In a little less than a month, Presbyterians from around the country – commissioners from 173 presbyteries, young adult advisory delegates, ecumenical representatives, national staff, denominational officials, observers, interest groups, activists, and seminarians – will descend on an unsuspecting Pittsburgh. A General Assembly is an event. Even in years of controversy and high drama, it has a festive element. I have heard it aptly described as “Disneyland for Presbyterians”.
Alas, in the midst of the festivities, commissioners will face a daunting slate of proposals and business items to consider. For those unfamiliar with the PC(USA)’s version of Presbyterianism, a GA works something like this. Commissioners will spend most of their week focused on a fraction of the total assembly business. That business is divided among several committees with names like, “Mission Coordination”, “Ecumenical and Interfaith Relations”, “Social Justice Issues”, and “Church Polity”. Each commissioner is assigned to serve on one. The committee will have the only in depth opportunity to consider the issues before it, and that committee will recommend a course of action to the whole assembly. Now the whole assembly will have to vote, but in most cases they will follow a committee’s lead.
This year commissioners will bandy about ideas like the overture from the Presbytery of Grace, “On Calling for An End to the Practice of Corporal Punishment in Homes, Schools, and Child Care Facilities”, or “On Supporting the United Nations” from the Presbytery of Greater Atlanta. Commissioners will be soberly counseled by permanent committees of the church, advised by young adult delegates, and ultimately vote.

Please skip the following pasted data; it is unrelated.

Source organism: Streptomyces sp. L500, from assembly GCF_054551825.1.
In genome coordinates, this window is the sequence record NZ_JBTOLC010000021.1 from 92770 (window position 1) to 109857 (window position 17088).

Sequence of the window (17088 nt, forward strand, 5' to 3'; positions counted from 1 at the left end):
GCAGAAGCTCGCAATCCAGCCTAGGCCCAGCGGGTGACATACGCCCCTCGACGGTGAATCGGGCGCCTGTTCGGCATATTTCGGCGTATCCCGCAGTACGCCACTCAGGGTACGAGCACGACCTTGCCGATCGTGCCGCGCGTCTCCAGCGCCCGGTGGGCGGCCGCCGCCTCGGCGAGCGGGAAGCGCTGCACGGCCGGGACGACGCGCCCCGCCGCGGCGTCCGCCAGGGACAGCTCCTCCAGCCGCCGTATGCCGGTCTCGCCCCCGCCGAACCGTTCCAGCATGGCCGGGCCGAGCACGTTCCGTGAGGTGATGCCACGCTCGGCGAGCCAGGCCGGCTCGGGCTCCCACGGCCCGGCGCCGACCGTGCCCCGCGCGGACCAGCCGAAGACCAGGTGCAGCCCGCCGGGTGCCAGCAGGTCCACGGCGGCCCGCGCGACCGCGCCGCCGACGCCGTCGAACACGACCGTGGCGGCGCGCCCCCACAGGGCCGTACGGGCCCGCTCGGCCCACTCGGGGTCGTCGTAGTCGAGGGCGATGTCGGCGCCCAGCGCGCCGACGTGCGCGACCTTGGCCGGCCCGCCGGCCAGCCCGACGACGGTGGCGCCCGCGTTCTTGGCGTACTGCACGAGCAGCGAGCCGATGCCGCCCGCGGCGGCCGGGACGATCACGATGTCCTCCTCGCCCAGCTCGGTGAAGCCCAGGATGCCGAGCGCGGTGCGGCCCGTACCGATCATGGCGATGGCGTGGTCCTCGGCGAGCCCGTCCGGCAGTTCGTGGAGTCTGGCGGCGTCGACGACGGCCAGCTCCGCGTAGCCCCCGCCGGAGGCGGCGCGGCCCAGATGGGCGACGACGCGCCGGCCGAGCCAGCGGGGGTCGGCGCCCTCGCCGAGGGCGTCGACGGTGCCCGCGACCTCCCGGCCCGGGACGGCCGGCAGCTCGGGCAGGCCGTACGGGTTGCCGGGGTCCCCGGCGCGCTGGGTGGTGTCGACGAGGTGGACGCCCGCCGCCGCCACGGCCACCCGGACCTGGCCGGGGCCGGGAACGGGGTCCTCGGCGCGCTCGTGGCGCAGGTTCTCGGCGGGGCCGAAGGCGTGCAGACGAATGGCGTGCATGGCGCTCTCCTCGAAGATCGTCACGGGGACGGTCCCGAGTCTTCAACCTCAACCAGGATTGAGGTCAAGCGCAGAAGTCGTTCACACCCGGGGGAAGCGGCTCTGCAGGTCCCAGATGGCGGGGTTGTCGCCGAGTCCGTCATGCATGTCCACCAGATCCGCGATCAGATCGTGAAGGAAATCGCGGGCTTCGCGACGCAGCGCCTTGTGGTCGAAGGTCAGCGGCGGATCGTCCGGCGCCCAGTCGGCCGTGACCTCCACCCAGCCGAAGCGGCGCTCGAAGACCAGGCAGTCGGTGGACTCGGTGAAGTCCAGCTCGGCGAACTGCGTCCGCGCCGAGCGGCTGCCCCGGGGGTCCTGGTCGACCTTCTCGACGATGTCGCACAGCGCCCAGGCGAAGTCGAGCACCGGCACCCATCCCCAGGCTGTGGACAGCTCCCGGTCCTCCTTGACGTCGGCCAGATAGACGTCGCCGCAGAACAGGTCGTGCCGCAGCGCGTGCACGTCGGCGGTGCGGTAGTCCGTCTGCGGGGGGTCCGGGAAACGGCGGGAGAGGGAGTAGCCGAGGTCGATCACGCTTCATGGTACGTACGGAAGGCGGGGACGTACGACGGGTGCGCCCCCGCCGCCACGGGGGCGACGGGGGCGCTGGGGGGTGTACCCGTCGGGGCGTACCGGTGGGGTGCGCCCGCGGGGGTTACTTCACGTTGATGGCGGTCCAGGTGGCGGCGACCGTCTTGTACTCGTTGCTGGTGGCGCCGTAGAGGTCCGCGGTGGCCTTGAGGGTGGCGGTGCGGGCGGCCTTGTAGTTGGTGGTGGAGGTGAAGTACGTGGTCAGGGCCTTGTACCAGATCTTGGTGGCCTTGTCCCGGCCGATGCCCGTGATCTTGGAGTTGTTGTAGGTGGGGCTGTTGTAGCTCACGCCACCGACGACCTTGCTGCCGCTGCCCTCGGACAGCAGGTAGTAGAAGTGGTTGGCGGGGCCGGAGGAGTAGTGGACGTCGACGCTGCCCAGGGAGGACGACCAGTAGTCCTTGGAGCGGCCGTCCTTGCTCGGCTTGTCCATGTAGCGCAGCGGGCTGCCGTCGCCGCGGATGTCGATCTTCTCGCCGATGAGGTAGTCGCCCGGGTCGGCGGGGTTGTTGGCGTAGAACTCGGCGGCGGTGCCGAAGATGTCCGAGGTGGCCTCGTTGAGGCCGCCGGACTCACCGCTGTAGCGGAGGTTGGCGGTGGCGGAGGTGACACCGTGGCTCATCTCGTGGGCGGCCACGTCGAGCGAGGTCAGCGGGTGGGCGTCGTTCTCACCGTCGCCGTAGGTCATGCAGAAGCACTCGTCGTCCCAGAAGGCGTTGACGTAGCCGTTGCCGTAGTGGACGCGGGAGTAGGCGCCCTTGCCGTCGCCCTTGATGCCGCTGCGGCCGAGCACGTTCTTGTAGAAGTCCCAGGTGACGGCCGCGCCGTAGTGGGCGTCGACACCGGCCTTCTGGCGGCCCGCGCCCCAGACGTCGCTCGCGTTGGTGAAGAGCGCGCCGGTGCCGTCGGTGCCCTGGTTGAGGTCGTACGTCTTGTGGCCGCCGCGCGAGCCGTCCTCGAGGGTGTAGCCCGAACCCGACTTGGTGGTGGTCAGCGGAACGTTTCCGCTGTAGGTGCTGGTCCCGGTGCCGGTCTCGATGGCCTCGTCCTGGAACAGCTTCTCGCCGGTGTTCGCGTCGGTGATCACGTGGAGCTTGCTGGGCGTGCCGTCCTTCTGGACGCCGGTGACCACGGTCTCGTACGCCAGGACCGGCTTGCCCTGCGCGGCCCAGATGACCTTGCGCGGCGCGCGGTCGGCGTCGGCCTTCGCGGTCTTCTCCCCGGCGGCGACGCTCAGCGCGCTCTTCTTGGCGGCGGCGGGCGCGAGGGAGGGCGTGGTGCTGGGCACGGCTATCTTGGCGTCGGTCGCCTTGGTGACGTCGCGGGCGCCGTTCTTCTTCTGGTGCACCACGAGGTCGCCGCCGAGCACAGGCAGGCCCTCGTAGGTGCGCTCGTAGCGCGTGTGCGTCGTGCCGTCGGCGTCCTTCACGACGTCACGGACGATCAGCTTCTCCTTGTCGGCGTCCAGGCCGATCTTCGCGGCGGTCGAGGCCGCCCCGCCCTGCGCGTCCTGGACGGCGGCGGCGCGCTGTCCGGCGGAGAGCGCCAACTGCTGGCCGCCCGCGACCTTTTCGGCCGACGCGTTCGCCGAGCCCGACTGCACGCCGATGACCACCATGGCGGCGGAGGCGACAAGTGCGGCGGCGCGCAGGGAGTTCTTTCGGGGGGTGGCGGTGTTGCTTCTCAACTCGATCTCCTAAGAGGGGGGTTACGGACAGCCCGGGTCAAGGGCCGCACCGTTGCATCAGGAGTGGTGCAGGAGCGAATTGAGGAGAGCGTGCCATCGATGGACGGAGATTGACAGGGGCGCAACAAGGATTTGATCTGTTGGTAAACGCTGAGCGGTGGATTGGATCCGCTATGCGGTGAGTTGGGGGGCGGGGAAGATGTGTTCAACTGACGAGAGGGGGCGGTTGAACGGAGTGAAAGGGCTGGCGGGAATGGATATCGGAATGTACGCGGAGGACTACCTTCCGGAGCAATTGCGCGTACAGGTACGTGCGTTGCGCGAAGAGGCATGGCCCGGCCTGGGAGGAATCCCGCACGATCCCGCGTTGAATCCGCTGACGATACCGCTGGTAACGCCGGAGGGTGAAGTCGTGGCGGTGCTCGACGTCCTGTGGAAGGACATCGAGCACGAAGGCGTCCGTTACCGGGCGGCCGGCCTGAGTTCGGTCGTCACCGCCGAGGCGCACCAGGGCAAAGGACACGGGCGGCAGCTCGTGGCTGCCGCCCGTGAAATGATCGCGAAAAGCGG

All kidding aside, a number of these business items actually interest me. You can follow along at home by visiting the PC(USA)’s General Assembly site, PC-biz. Proposals are helpfully organized by the committee which will consider them.
Several proposals are coming before the 220th General Assembly that directly concern Israelis and Palestinians. Most of these will be addressed by Committee  Middle East and Peacemaking Issues. (I will look more closely at several of these in subsequent posts.)
When you examine the business before Committee  all resemblance to Disneyland ends. The most obvious thing you notice is that there are two contradictory types of proposals. On one side you have arrayed the General Assembly Mission Council, the Mission Responsibility Through Investment Committee, the Advisory Committee on Social Witness Policy, the Advisory Committee on Racial Ethnic Concerns, the Presbyteries of New Brunswick, North Puget Sound, Scioto Valley, San Francisco, Palisades, San Jose, the Redwoods, Genesee Valley, and Northern New England, and the Synod of the Covenant all calling for various schemes of divestment, boycott, apartheid labels, and a peculiar criticism of “religious discrimination by the State of Israel affecting the human rights and religious freedom of Arab Christians and other Palestinian citizens”.
In contrast to this comparative Goliath, three lonely presbyteries – New Covenant, Philadelphia, and National Capital, – have sent overtures recommending taking a different course. All three would reject divestment. National Capital would expressly reject the BDS movement. Philadelphia would reject the label of apartheid.
Two other issues related to Israelis and Palestinians are supposed to come before this GA, but at this time I cannot locate them on PC-biz. Both of them are referrals from the 219th General Assembly. “Christians and Jews: People of God” was to be re-written, and part 3 of the Middle East Study Committee report was to be replaced by narratives and a bibliography.